Background: Surgical treatment of injuries with loss of skin tissue has improved significantly with the advent of regenerative medicine and tissue bioengineering, and the use of stem cells and dermal substitutes. The success of tissue regeneration depends on optimal local vascularization and the successful integration of the artificial skin. The present study combines the use of autologous adipose-derived stem cells with a commercially available dermal substitute (Integra) for skin regeneration.
Methods: Adipose-derived stem cells were isolated from the inguinal region of eight Sprague-Dawley adult rats, seeded onto a piece of dermal substitute for 48 hours, and then implanted into the same rat, followed by comparison of the evolution with a contralateral implant without adipose-derived stem cells. After 1, 2, and 3 weeks of regeneration in vivo, implants were removed for histologic evaluation.
Results: Adipose-derived stem cells adhere properly to the dermal matrix, and autologous tissue integration in the rat was good. The histologic evaluation showed that adipose-derived stem cells significantly increased microvascular density (7.7 ± 0.6 percent versus 5.3. ± 0.5 percent, as assessed by immunohistochemical staining of factor VIII) and the synthesis of collagen type I (24 ± 3 percent versus 16 ± 2 percent, as assessed by Sirius red staining). Although there was greater epithelialization on the side treated with adipose-derived stem cells (2530 ± 939 μm versus 1911 ± 763 μm), as assessed by anticytokeratin immunohistochemistry staining 34βE12, this difference was not statistically significant.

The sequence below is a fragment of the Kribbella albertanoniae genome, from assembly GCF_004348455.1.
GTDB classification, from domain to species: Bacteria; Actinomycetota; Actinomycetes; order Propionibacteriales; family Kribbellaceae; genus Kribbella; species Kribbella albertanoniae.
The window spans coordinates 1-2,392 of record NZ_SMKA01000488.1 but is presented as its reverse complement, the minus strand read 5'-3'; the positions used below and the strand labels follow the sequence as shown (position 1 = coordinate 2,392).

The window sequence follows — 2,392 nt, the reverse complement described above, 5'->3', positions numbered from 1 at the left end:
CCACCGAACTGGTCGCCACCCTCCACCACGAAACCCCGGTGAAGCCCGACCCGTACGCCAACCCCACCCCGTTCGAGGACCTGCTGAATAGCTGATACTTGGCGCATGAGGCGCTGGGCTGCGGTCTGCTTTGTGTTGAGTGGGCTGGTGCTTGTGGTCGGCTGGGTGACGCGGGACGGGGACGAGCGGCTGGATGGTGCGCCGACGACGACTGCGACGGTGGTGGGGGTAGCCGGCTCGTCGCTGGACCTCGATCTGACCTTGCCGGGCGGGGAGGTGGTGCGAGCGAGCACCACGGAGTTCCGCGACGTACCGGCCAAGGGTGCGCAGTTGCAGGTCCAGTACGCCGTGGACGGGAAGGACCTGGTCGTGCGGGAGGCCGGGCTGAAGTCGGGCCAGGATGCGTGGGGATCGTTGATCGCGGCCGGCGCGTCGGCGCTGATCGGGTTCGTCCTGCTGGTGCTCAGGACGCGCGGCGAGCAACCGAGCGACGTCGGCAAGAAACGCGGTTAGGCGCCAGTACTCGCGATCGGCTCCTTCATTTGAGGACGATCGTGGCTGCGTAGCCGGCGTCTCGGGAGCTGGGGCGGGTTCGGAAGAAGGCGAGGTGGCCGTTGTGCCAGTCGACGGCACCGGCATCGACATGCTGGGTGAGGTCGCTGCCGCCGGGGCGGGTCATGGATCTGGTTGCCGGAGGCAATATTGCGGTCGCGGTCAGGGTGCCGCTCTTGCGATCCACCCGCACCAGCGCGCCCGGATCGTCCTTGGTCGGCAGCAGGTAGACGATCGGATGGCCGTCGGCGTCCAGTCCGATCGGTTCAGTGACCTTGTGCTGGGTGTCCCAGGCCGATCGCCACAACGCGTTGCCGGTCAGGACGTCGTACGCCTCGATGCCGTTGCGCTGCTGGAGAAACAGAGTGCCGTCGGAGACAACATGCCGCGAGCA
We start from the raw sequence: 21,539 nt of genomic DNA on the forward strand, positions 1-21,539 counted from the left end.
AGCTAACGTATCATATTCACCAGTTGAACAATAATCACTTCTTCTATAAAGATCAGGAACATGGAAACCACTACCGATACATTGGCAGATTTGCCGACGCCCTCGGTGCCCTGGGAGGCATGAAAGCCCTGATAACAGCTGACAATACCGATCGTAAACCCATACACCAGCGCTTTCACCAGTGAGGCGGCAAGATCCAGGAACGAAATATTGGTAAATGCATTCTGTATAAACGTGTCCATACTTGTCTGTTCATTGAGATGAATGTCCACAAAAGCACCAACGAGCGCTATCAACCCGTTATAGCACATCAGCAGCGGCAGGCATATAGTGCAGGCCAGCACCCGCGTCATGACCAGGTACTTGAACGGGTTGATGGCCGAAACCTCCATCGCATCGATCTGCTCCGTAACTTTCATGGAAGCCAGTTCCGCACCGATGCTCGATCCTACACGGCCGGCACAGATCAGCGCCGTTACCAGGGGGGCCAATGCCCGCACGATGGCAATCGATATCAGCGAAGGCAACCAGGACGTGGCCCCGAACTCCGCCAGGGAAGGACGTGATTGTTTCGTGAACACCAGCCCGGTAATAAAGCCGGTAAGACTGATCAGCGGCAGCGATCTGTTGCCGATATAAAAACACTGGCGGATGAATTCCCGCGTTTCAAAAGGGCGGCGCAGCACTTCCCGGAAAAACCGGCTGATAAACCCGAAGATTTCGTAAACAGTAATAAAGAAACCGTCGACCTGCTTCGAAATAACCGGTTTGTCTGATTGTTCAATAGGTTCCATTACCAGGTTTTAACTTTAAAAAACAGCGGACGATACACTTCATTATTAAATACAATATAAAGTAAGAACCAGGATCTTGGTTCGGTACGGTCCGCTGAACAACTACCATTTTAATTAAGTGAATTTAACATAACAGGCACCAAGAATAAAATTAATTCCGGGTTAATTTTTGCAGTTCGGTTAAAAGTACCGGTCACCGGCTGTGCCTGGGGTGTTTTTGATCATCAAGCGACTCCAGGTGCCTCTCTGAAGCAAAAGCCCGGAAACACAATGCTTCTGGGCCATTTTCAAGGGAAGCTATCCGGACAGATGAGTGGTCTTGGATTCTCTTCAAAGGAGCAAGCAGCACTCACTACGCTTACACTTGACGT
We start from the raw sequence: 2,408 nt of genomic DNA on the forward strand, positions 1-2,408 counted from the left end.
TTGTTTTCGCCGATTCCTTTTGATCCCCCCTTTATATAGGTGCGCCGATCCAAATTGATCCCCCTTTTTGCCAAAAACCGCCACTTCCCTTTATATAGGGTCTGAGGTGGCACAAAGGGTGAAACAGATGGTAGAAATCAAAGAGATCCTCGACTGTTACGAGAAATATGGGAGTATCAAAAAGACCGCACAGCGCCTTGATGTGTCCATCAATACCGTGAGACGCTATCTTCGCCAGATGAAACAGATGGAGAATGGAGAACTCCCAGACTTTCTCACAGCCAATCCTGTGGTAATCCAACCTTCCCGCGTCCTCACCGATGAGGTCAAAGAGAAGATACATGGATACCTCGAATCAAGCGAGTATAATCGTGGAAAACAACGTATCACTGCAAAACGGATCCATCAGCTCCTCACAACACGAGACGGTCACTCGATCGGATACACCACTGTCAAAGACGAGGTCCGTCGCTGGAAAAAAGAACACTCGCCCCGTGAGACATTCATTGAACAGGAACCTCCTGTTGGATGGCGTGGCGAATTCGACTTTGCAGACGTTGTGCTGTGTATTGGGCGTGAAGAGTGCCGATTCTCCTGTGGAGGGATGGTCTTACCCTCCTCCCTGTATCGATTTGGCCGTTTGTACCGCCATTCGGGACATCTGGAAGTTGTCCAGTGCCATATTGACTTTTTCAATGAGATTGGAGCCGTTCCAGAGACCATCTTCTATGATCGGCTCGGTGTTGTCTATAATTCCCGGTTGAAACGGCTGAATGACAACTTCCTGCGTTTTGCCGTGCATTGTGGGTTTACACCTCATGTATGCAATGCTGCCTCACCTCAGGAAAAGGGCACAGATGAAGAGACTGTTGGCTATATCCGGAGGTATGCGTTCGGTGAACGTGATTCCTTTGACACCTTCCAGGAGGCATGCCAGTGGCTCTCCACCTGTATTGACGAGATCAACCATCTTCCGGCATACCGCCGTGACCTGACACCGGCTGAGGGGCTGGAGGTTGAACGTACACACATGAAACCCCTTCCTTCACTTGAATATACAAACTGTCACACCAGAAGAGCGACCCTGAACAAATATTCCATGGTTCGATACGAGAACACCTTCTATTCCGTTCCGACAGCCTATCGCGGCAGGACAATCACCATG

Conclusions: The authors' data suggest that the seeding of adipose-derived stem cells onto a dermal substitute improves skin regeneration and tissue integration by increasing vascularity and collagen synthesis. Further studies are necessary to achieve complete epithelialization with the use of adipose-derived stem cells.
VIDEO DISCUSSION BY MICHAEL LONGAKER, M.D., IS AVAILABLE ONLINE FOR THIS ARTICLE.
From the Program of Anatomy and Developmental Biology and the Program of Human Genetics, Faculty of Medicine, University of Chile, and the Division of Plastic and Reconstructive Surgery, Tabancura Clinic.
Received for publication August 20, 2011; accepted January 11, 2012.
Disclosure: The authors have no financial interest to declare in relation to the content of this article.
Manuel A. Meruane, M.D., M.Sc.; Program of Anatomy and Developmental Biology, Faculty of Medicine, University of Chile, Independencia 1027, Santiago, Chile, firstname.lastname@example.org